Re 1, concretely, I've been trying to help one of those professors get more funding for his lab, and think this is a high impact use of money. But think that evaluating professors is hard, thinking through capabilities externalities is hard, figuring out a lab's room for more funding is hard, it's harder to burn a ton of money productively in academia, eg >$1mn (eg, it's pretty hard to just hire a bunch of engineers, and interp doesn't really need a ton of compute). There's also dumb network problems where the academics don't know how to get funding, it's not very legible how to apply to OpenPhil, not everyone is comfortable taking EA money, etc (I would like these problems to be solved, to be clear). I don't think it's a matter of just having more money.

Poach experienced researchers who are executing well on interpretability but working on what (by Redwood's lights) are less important problems, and redirect them to more important problems. Not everyone would want to be "redirected", but there's a decent fraction of people who would love to work on more ambitious problems but are currently not incentivized to do so

I don't know anyone like this. If you do, please intro me! (I met someone vaguely in this category and helped them to get an FTX grant at the start of November.... But they only tangentially fit your description). I'm pretty unconvinced there's many people like this out there who could be redirected to productively do what I consider good interp work - beyond just motivation and interest in doing independent-ish work, there's also significant considerations of research taste, having mentorship to do work I think is important, etc.

Make one-year seed grants of around $100k to 20 early-career researchers (PhD students, independent researchers) to work on interpretability, nudging them towards a list of problems viewed important by Redwood. Provide low-touch mentorship (e.g. once a month call). Scale up the grants and/or hire people from the projects that did well after the one-year trial.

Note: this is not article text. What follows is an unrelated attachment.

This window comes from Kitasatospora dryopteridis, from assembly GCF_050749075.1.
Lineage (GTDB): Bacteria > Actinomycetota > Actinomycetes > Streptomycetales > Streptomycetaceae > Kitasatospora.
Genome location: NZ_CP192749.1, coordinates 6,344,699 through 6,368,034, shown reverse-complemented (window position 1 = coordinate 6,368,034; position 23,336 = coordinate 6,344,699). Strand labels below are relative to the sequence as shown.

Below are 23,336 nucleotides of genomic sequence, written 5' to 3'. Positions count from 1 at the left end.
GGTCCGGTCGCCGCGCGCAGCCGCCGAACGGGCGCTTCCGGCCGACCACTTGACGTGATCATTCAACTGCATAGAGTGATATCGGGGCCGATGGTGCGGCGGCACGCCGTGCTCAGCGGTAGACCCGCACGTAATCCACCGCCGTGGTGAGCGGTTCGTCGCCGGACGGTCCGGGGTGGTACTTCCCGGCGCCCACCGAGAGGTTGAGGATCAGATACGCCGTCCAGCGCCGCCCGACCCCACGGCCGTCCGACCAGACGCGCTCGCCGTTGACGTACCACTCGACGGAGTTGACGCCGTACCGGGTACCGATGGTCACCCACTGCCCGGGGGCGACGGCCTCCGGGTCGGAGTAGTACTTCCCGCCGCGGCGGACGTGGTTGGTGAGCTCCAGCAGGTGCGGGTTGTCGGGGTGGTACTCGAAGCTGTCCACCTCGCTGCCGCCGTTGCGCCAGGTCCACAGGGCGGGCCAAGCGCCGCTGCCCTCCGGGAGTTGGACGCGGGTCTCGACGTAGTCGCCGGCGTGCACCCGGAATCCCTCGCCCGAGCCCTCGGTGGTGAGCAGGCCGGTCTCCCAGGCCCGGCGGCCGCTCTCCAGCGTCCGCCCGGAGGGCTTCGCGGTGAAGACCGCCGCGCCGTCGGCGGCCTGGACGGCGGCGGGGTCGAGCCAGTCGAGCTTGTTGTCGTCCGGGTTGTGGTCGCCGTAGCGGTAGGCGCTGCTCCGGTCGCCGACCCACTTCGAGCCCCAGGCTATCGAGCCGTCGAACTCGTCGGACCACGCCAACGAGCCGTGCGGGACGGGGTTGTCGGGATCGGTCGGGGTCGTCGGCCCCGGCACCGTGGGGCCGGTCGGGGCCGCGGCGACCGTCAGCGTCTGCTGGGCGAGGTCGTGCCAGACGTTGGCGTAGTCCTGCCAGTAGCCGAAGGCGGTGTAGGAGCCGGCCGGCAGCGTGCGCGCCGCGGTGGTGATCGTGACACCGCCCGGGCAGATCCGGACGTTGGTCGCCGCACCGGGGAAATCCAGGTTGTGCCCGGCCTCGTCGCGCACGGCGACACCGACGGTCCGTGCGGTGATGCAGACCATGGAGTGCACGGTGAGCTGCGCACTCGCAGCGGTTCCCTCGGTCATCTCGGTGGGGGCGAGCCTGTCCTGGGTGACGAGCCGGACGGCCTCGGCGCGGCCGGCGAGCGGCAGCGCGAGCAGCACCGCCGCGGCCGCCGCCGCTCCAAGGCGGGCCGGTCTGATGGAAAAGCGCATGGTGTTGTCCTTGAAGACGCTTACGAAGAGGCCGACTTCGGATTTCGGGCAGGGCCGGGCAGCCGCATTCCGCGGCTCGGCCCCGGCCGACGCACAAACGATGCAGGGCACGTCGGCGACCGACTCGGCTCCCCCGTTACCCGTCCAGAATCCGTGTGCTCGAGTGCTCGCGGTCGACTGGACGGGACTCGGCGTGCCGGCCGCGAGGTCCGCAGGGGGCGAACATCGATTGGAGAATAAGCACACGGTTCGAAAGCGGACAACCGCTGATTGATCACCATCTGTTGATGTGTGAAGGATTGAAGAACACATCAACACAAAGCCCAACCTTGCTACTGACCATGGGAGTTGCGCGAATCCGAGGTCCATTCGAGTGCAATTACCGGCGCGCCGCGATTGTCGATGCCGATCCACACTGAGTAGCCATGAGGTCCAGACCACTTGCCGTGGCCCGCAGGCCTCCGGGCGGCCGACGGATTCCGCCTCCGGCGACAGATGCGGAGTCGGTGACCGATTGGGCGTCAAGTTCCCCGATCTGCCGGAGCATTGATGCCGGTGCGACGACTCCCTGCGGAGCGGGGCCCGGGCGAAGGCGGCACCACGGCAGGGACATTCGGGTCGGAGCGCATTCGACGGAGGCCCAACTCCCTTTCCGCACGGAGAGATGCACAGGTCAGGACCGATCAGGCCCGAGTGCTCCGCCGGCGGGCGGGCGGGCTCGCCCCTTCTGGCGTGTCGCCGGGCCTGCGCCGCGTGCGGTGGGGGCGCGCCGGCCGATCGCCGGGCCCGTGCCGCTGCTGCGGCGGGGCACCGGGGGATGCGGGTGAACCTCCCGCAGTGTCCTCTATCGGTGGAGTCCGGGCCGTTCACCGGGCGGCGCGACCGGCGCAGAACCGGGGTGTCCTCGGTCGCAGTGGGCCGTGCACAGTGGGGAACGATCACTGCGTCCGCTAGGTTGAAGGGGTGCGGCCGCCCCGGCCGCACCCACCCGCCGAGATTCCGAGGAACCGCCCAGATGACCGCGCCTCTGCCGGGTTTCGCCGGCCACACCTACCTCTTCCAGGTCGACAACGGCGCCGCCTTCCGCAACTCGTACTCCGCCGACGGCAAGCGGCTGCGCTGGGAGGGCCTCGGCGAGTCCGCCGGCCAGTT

Seems good, I'd be excited about this happening. I consider my MATS scholars to be vaguely in the spirit of this, and I've been very impressed with them. But, like, this is so not bottlenecked on money. It's a substantial program that would take effort to run, it's not clear to me that these people would do good work without mentorship (1/month might be sufficient), it's not clear that this adds much value beyond existing independent researcher grants, etc. But I do think it's a decent idea - if anyone is interested in making this happen, please reach out!

However, the denominator is very large, so I still expect the majority of TAIS-relevant interpretability work to happen outside TAIS organizations

There's some work I think is cool, but it tends to be concentrated in a small handful of actually good labs (eg I like ROME and Emergent World Representations a lot). There's a bunch of work I think isn't great, but sometimes has great gems in it. But honestly I think that well over a majority of impact weighted TAIS work was done by the TAIS community (specifically, Chris Olah + collaborator's work is quite possibly a majority in my mind). I'd be interested in being pointed to work that you think is great that I'm missing - I personally find literature reviews to be pretty tedious, and think I underinvest in this kind of thing.